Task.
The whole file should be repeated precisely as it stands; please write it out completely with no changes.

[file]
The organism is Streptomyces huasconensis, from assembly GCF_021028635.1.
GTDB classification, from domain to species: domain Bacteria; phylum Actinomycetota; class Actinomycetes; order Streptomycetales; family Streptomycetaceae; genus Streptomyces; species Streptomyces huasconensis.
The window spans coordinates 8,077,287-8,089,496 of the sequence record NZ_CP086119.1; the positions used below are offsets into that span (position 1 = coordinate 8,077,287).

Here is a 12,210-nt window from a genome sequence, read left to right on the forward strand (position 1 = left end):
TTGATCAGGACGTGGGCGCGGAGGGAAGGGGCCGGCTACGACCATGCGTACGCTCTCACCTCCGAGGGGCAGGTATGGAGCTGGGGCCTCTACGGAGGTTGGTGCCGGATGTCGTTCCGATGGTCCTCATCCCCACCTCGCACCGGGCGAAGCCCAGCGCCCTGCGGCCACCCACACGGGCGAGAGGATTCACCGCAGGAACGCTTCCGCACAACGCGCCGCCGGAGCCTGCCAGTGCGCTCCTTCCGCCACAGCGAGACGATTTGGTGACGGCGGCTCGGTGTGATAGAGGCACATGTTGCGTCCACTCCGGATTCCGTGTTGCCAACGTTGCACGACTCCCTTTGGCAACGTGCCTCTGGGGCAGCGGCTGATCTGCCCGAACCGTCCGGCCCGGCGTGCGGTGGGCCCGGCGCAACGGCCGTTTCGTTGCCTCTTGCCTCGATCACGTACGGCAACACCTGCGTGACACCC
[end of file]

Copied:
The organism is Streptomyces huasconensis, from assembly GCF_021028635.1.
GTDB classification, from domain to species: domain Bacteria; phylum Actinomycetota; class Actinomycetes; order Streptomycetales; family Streptomycetaceae; genus Streptomyces; species Streptomyces huasconensis.
The window spans coordinates 8,077,287-8,089,496 of the sequence record NZ_CP086119.1; the positions used below are offsets into that span (position 1 = coordinate 8,077,287).

Here is a 12,210-nt window from a genome sequence, read left to right on the forward strand (position 1 = left end):
TTGATCAGGACGTGGGCGCGGAGGGAAGGGGCCGGCTACGACCATGCGTACGCTCTCACCTCCGAGGGGCAGGTATGGAGCTGGGGCCTCTACGGAGGTTGGTGCCGGATGTCGTTCCGATGGTCCTCATCCCCACCTCGCACCGGGCGAAGCCCAGCGCCCTGCGGCCACCCACACGGGCGAGAGGATTCACCGCAGGAACGCTTCCGCACAACGCGCCGCCGGAGCCTGCCAGTGCGCTCCTTCCGCCACAGCGAGACGATTTGGTGACGGCGGCTCGGTGTGATAGAGGCACATGTTGCGTCCACTCCGGATTCCGTGTTGCCAACGTTGCACGACTCCCTTTGGCAACGTGCCTCTGGGGCAGCGGCTGATCTGCCCGAACCGTCCGGCCCGGCGTGCGGTGGGCCCGGCGCAACGGCCGTTTCGTTGCCTCTTGCCTCGATCACGTACGGCAACACCTGCGTGACACCC